A fire is an important survival tool and can be used for many purposes. They can include cooking food, purifying water, signal fires, providing warmth, keeping animals and predators away, drying clothes, and keeping insects away. Fire also is a psychological factor; it can be a big morale booster.
Always have at least two, or three ways of making a fire in your bug out bag (72 hour kit) or on your person. I always have matches, a firesteel and dry tinder with me. With waterproof matches, a butane lighter, a magnesium fire starter or firesteel, you should be able to start a fire anytime and anyplace regardless of the weather conditions. Don’t forget about the cotton balls and vaseline, we discussed in an earlier post.
We all have a tendency to think we are great woodsmen and can start a fire with one match. All I have to say is if you have never done it or haven’t done it for a while go out and try it. You may be surprised at how hard it can be. When you think you are getting good, try it in the rain. Learn how to find and use pine or other resins. Knowing how to build a fire is one of the best survival skills to develop, so start practicing and become an expert.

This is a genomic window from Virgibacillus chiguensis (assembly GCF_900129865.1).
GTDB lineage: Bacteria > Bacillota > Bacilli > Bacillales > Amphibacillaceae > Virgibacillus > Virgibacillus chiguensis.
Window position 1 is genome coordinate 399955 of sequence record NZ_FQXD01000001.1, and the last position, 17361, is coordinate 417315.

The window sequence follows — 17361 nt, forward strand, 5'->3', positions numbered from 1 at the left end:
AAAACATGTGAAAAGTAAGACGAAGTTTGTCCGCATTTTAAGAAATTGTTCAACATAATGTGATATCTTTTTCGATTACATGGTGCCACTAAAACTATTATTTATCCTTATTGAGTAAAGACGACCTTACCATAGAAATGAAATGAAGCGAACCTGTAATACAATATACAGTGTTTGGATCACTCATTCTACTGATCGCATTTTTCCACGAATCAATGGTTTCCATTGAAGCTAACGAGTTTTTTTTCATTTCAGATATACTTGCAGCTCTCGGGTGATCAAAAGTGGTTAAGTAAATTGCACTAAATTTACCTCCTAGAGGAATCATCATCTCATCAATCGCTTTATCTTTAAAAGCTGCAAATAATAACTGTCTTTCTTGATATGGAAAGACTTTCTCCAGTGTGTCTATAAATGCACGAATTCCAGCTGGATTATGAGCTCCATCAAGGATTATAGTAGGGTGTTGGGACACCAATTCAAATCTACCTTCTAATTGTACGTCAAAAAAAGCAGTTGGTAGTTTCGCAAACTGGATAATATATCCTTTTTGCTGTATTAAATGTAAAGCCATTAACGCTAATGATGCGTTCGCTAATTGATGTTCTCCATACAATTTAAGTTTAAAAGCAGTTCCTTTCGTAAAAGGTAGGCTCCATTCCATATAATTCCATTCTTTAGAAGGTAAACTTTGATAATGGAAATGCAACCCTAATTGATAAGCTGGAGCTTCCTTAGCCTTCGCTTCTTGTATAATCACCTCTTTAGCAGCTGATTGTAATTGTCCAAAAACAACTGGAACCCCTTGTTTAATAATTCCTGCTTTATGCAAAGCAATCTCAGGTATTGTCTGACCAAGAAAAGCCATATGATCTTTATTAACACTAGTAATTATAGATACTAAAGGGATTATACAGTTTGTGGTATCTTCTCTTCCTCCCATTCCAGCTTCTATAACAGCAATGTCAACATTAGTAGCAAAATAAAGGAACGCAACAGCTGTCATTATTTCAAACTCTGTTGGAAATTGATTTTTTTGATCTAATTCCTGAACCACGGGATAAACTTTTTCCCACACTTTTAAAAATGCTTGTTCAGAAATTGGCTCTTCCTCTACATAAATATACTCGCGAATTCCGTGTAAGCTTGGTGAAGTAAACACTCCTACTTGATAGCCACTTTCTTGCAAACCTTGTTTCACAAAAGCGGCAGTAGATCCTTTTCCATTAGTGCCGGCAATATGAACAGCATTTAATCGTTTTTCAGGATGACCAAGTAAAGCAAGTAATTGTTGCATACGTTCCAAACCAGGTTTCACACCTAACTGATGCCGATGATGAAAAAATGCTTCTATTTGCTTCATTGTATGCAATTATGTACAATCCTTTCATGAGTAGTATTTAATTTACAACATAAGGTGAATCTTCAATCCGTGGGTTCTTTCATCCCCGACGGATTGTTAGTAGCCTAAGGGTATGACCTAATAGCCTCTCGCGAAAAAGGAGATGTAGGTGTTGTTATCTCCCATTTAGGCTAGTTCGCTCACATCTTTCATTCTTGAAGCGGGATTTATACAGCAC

In the future we will discuss in detail different methods of finding dry wood, resins and fire starting. This will include matches, butane lighter, firesteels, magnesium fire starters, and some of the less generic ones such as the Sparkie, Blast Match and Strike Force.
So go out in your backyard with a few matches and see how you fare. Practice and become an expert. Your ability to create a fire is the mark of an experienced survivor.